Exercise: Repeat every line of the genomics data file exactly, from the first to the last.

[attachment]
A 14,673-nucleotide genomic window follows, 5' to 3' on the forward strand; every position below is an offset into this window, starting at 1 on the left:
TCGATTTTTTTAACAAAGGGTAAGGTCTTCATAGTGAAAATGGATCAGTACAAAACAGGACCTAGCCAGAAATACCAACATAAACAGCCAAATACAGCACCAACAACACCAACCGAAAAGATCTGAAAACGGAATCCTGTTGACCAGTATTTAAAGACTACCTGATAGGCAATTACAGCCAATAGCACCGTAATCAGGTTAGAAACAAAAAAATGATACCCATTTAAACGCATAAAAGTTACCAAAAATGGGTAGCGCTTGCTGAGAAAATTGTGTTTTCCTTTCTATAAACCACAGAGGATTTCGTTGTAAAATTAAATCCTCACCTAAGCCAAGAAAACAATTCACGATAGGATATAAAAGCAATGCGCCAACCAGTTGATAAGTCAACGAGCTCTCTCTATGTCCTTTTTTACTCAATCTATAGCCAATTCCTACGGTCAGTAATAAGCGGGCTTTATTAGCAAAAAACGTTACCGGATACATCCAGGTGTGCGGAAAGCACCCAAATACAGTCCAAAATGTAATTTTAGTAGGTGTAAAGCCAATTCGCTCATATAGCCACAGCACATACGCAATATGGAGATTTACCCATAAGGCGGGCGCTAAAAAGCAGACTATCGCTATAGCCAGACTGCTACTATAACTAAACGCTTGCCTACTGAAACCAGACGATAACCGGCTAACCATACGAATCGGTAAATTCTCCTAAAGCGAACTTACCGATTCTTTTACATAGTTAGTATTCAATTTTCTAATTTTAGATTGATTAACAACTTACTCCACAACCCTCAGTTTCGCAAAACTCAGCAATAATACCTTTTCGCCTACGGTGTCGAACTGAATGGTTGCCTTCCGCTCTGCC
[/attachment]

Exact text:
A 14,673-nucleotide genomic window follows, 5' to 3' on the forward strand; every position below is an offset into this window, starting at 1 on the left:
TCGATTTTTTTAACAAAGGGTAAGGTCTTCATAGTGAAAATGGATCAGTACAAAACAGGACCTAGCCAGAAATACCAACATAAACAGCCAAATACAGCACCAACAACACCAACCGAAAAGATCTGAAAACGGAATCCTGTTGACCAGTATTTAAAGACTACCTGATAGGCAATTACAGCCAATAGCACCGTAATCAGGTTAGAAACAAAAAAATGATACCCATTTAAACGCATAAAAGTTACCAAAAATGGGTAGCGCTTGCTGAGAAAATTGTGTTTTCCTTTCTATAAACCACAGAGGATTTCGTTGTAAAATTAAATCCTCACCTAAGCCAAGAAAACAATTCACGATAGGATATAAAAGCAATGCGCCAACCAGTTGATAAGTCAACGAGCTCTCTCTATGTCCTTTTTTACTCAATCTATAGCCAATTCCTACGGTCAGTAATAAGCGGGCTTTATTAGCAAAAAACGTTACCGGATACATCCAGGTGTGCGGAAAGCACCCAAATACAGTCCAAAATGTAATTTTAGTAGGTGTAAAGCCAATTCGCTCATATAGCCACAGCACATACGCAATATGGAGATTTACCCATAAGGCGGGCGCTAAAAAGCAGACTATCGCTATAGCCAGACTGCTACTATAACTAAACGCTTGCCTACTGAAACCAGACGATAACCGGCTAACCATACGAATCGGTAAATTCTCCTAAAGCGAACTTACCGATTCTTTTACATAGTTAGTATTCAATTTTCTAATTTTAGATTGATTAACAACTTACTCCACAACCCTCAGTTTCGCAAAACTCAGCAATAATACCTTTTCGCCTACGGTGTCGAACTGAATGGTTGCCTTCCGCTCTGCC